Amnesty International charged that the Bush administration has “openly eroded human rights” in waging its war on terrorism. And Amnesty's secretary general, Irene Kahn, said, “as a strategy, the war on terror is bankrupt of vision and bereft of principle.”
White House spokesman Scott McClellan quickly dismissed Kahn's charges by saying that “[T]he war on terrorism has resulted in the liberation of 50 million people in Afghanistan and Iraq, and the protection of their rights.” He went on to say, “People in those countries did not have the kinds of protections that we're used to in the United States. And now they do.” Apparently McClellan's boss is not the only one at the White House who doesn't watch the news or read newspapers.
There seems to be a universal human trait of being unable to recognize one's own criminality, and perhaps that is why the American ideals of liberty and justice are evident in Afghanistan and Iraq only from an American perspective. George Bush must proselytize about American democracy because its ideals are not evidenced by our actions.
In his 1979 book Disturbing the Universe, Freeman Dyson observed, “A good cause can become bad if we fight for it with means that are indiscriminatingly murderous. A bad cause can become good if enough people fight for it in a spirit of comradeship and self-sacrifice.” Dyson concluded, “In the end it is how you fight, as much as why you fight, that makes your cause good or bad.”
It is ironic that the
invasion of Iraq began with an unsuccessful preemptive strike on a compound
where Saddam Hussein was purportedly hiding, and 17 Iraqis were killed.
According to Marc Garlasco, a senior military analyst with Human Rights
Watch and a former intelligence officer at the Pentagon, the U.S. struck out
-- went zero for fifty -- while attacking
value targets” such as Saddam Hussein and
Ali.” Human Rights Watch estimated that at least 3,000 civilians were
killed during the invasion alone, not to mention the thousands who have been
killed or badly injured during the subsequent occupation.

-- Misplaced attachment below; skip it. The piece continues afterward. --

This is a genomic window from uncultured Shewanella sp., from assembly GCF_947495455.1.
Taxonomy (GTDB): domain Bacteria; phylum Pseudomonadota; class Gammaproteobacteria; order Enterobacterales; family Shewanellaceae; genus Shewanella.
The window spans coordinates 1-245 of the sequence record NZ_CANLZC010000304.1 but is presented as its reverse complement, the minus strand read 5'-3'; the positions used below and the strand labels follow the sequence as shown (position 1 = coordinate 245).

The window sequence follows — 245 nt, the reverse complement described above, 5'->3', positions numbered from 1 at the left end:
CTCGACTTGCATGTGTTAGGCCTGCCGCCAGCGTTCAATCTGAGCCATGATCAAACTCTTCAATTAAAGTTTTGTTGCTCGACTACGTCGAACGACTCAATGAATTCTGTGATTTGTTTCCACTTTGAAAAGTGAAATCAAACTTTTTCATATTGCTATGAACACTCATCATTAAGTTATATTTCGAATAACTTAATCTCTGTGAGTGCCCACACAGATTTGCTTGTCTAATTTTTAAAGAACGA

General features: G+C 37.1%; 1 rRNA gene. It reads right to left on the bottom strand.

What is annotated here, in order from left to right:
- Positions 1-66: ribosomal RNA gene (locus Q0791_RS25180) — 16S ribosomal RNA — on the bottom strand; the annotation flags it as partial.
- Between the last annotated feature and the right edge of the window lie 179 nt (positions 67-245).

Michael Isikoff, an investigative correspondent for Newsweek, recently reported that the Justice Department and the Department of Homeland Security are looking into the legal steps necessary to permit the postponing of November's presidential election in the event that there is a terrorist attack in the United States on or near Election Day. In Iraq, elections scheduled for January 2005 could also be postponed and martial law declared due to lack of security. And Afghan President Hamid Karzai has recently asked NATO to send extra troops to his country as soon as possible to boost security ahead of their September elections.
In a well publicized interview with Cigar Aficionado magazine, General Tommy Franks went as far as to say that if the United States is hit with a weapon of mass destruction that inflicts a large number of casualties, the Constitution would likely be discarded in favor of a military form of government. Considering that the American people were persuaded by this administration to go to war based on phony intelligence and false pretenses, one doesn't have to be a loony with a pocketful of conspiracy theories to realize how likely this scenario is.
Last November in a Washington Post article entitled “Terrorist Logic: Disrupt the 2004 Election” David Rothkopf, a visiting scholar at the Carnegie Endowment for International Peace, observed that terrorism is an effective tool to determine the opposition's strength, especially during an election year. Rothkopf cited numerous examples where terrorist attacks influenced elections in favor of hard-liners, making the recent election of the socialist candidate in Spain an anomaly after the Madrid railway bombings.
But if al-Qaeda
and similar groups can see that hard-liners usually win after terrorist
attacks, why would they want to help them win? Rothkopf suggests that
perhaps it is because
see the attacks as a win-win. They can lash out against their perceived
enemies and empower the hard-liners, who in turn empower them as
terrorists.” And a
predictably impulsive and emotionally satisfying military response to an
attack makes it much easier for terrorists to justify their cause and their
According to Tom Malinowski, Washington advocacy director for Human Rights Watch, “America's image as a 'rule-of-law-model' has been tarnished, especially in the Muslim world. . . . When asked if they like 'American ideas about democracy,' large majorities from Morocco to Pakistan say no. They no longer associate America with the principles it promotes.”
On April 6, the Associated Press reported that Sen. Edward Kennedy accused President Bush of having “created the largest credibility gap since Richard Nixon” on policies both foreign and domestic. The Washington Post reported that Senate Majority Whip Mitch McConnell defended Bush by suggesting that “Americans would be much better served if the Senator from Massachusetts would remember who the enemy is.”
Even though foreign terrorists might be able to infiltrate our borders and commit heinous crimes, they are no threat to America’s democracy. Democracy’s real enemy will come from within, from a government that refuses to be unduly influenced by the U.S. Constitution and its Bill of Rights.
Harold Williamson is a Chicago-based independent scholar. He can be reached at: firstname.lastname@example.org. Copyright ã 2004, Harold Williamson.
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